TikTok activism: 'We’re changing the world in 15 seconds'
Why some teens are using short, shareable social media videos to deal with the big issues affecting them.
"My uncle died due to knife crime in 2015... he was 19."
"My brother's friend died as well a week ago :("
"I’ve been there too and I'm only 11... sorry for your loss."
These comments were posted underneath a recent TikTok video made by 17-year-old Rhea.
She knew Ben Gillham-Rice – one of two boys stabbed to death at a house party in Milton Keynes on 19 October.
Three days later Rhea made her video, with the aim of making other teens understand the real impact of knife crime.
“It’s only just hit me properly that they are actually gone forever,” she says in the clip.
The video quickly had more than 100,000 views and hundreds of comments on TikTok, starting a viral conversation about a huge issue.
Serious subjects on a 'jokey' platform
In case you haven't heard of it, TikTok is a video-sharing app that lets users create and share 15 – 60-second clips set to music or sound bites. Most of its users are reportedly under the age of 30.
Unlike Snapchat and Instagram, on TikTok's main feed you see content from people you don't know as well as from friends and family - meaning anyone on the app has a potentially huge platform (otherwise known as clout).
The app - owned by Chinese company ByteDance - isn't without controversy. Recently it has been accused of censoring content that the Chinese government doesn't like, including the Hong Kong protests.
But the company denies this, telling the BBC: "TikTok does not remove content based on sensitivities related to China. We have never been asked by the Chinese government to remove any content and we would not do so if asked."
Go onto TikTok and you’ll find a world of lip syncing videos, trending dance moves and reimagined memes.
So while it might not seem like the most obvious place to try to bring about social change, some say the lighthearted nature of the app allows them to be activists without feeling the full weight of activism.
It’s not just knife crime videos. Teens are using TikTok to talk to each other about other topical issues, from wealth inequality to racism.
'Political statements and goofy videos'
Nicole, 18 - Pennsylvania, USA
After taking a shot at wealth inequality armed with a pad of lined paper, a permanent marker and her phone - Nicole spoke to us about why she started making satirical videos on TikTok.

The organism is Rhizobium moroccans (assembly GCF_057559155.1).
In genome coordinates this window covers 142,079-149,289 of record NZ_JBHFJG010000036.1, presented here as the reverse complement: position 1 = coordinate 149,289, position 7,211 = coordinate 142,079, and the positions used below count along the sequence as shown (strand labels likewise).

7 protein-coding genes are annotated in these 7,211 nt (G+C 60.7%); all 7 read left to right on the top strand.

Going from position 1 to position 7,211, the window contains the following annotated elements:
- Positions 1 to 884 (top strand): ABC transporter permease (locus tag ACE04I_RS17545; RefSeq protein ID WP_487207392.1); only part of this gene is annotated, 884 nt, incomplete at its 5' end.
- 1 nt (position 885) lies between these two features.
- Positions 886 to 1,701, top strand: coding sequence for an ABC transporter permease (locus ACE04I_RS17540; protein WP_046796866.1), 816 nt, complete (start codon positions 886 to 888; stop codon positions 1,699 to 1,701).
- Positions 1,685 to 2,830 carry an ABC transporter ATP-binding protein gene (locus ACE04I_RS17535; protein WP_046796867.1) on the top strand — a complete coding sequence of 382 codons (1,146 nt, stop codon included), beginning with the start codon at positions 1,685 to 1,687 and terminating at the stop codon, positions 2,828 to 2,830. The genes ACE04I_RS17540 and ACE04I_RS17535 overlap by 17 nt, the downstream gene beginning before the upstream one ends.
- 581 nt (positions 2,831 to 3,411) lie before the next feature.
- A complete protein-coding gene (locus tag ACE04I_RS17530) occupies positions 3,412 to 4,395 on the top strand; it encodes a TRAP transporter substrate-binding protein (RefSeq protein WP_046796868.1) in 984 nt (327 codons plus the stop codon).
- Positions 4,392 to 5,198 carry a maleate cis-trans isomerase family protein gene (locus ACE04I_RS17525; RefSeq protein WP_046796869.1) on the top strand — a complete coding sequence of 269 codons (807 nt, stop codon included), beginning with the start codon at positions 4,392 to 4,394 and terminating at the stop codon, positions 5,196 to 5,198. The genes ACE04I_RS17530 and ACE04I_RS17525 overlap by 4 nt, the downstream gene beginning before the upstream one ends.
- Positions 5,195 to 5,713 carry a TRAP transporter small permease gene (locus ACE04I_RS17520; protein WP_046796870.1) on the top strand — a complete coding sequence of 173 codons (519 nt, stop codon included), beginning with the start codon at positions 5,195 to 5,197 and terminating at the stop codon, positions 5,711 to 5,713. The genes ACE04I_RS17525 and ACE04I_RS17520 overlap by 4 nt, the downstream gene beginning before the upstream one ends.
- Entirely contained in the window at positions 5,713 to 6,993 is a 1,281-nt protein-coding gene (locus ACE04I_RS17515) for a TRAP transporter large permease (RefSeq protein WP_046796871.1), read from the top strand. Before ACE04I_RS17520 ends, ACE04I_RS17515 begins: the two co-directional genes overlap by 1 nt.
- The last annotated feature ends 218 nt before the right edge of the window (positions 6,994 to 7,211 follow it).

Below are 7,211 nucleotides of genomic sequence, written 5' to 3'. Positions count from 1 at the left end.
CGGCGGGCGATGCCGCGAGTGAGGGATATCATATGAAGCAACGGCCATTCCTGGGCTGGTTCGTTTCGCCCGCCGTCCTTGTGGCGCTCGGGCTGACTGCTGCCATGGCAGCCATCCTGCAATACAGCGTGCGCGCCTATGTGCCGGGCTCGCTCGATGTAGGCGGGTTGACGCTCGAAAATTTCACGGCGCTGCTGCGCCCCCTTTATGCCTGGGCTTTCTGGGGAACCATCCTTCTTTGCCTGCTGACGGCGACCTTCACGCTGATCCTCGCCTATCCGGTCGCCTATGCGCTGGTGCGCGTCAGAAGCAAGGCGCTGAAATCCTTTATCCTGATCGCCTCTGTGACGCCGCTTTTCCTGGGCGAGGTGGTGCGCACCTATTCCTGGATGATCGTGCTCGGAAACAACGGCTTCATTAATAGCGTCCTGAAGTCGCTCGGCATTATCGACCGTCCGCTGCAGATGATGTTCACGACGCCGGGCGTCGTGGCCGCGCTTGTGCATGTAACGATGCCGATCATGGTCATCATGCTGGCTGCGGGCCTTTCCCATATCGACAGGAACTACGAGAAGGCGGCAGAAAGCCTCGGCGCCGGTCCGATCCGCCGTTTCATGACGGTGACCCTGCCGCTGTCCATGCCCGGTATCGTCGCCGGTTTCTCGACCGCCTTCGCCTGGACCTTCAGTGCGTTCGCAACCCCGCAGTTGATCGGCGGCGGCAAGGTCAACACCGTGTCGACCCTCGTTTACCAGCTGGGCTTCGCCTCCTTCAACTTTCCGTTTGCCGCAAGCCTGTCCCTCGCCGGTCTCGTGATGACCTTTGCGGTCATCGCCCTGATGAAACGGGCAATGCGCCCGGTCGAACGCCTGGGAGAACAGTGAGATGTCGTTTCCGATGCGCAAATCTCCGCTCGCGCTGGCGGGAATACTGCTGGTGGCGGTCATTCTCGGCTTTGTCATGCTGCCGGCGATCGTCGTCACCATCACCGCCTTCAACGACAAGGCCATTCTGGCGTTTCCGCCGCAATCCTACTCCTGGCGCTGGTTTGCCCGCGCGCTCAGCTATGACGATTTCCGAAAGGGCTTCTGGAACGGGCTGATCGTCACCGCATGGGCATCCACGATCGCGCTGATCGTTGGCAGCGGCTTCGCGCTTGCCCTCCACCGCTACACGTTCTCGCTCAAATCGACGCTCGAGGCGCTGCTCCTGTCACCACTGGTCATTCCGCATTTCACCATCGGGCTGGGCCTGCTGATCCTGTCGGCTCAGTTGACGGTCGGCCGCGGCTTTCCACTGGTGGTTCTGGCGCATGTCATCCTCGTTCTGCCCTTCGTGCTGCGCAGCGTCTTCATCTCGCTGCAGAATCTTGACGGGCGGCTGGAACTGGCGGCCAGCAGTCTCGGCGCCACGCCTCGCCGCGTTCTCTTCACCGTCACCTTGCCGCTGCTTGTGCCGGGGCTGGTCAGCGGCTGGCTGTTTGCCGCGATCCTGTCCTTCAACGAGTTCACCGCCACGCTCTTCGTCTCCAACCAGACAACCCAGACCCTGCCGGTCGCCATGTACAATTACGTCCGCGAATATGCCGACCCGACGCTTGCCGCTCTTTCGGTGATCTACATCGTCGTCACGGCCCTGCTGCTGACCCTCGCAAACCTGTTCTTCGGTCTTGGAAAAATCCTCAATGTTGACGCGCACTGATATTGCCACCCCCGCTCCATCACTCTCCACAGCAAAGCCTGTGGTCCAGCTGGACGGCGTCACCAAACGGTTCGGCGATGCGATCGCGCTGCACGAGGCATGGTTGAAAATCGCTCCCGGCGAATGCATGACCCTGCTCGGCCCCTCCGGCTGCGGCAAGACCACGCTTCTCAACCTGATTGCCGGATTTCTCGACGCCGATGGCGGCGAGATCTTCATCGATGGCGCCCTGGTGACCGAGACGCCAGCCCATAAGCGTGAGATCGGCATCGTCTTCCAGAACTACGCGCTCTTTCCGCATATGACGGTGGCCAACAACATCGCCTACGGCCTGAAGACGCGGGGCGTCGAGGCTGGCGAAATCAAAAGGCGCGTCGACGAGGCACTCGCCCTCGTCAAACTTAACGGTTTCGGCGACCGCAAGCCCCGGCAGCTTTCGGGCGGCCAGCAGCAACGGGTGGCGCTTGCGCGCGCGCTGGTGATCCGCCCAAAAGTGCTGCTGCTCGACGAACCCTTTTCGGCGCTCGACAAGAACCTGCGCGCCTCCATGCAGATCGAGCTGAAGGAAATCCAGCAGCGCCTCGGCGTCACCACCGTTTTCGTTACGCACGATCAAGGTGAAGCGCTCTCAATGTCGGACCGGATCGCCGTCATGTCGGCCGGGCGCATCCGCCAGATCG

“I live in a small town with a lot of close-minded people, and my political views differ a lot from my family and friends.
“Social media helped to influence my opinions and I want to be able to do that for other young people.”
'I turned TikTok activism into real-life action'
Gillian, 16 - Nevada, USA
Gillian used TikTok to organise a student strike over teachers' pay. She was moved to do it because her mum is a teacher. As a result of the strike, Gillian’s mum and her colleagues got their pay rise, as did other teachers across America.
Gillian told the BBC: "The way they treated the teachers at the school board meeting I went to was absolutely disgusting…. [Changing things] was probably the best feeling I’ve ever had."
'The support I got changed my world'
Leah, 18 - Brighton, UK
Two weeks after Leah was diagnosed with rare cancer Ewing’s sarcoma, and started documenting her treatment, she was receiving over 2,000 messages on TikTok.
She told the BBC she wanted to share her eight months of treatment on a social media app that allowed her to be open and real about everything: “The side effects are really hard with vomiting, nausea and a lot more. It’s all very scary… but I wouldn’t have such good days or be this positive without the support I am getting on my social media, it’s so amazing.”
'Educating people about Aboriginal culture'
Eshia, 20 - Adelaide, Australia
Eshia was frustrated with how Aboriginal teenagers like herself were treated. So she started sharing her experiences of racism on TikTok.
"I have faced racist comments my whole life, just for the colour of my skin… In primary school if Aboriginal kids [like me] did not sing the national anthem because of our culture, we were sent to the principal's office," she tells the BBC.
'10 minutes to make videos that can help people'
Jaden, 18 - California, USA
When the beat dropped in Jaden’s first hit 15-second video, he came out to his followers as transgender. The overwhelming reaction, and “dumb and hurtful” comments he says he has received in his life, encouraged him to keep using the app to raise awareness.
"I used to see the app as a joke but now I get DMs every day, telling me that I'm encouraging young trans people, and that I've helped them come out with their family," he says.
'I raise awareness, then go back to being a normal teen'
Luiza, 16 - Staines-upon-Thames, UK
After Luiza and her friends saw TikTok videos about the Global Climate Strike in September - they decided to protest - then use the app to do the same.
"Climate change is a very real thing that impacts my generation's future directly.
"I didn't want to limit the protest to being strictly on the streets, I wanted our voices to be heard and did it the best way I know how - through the internet."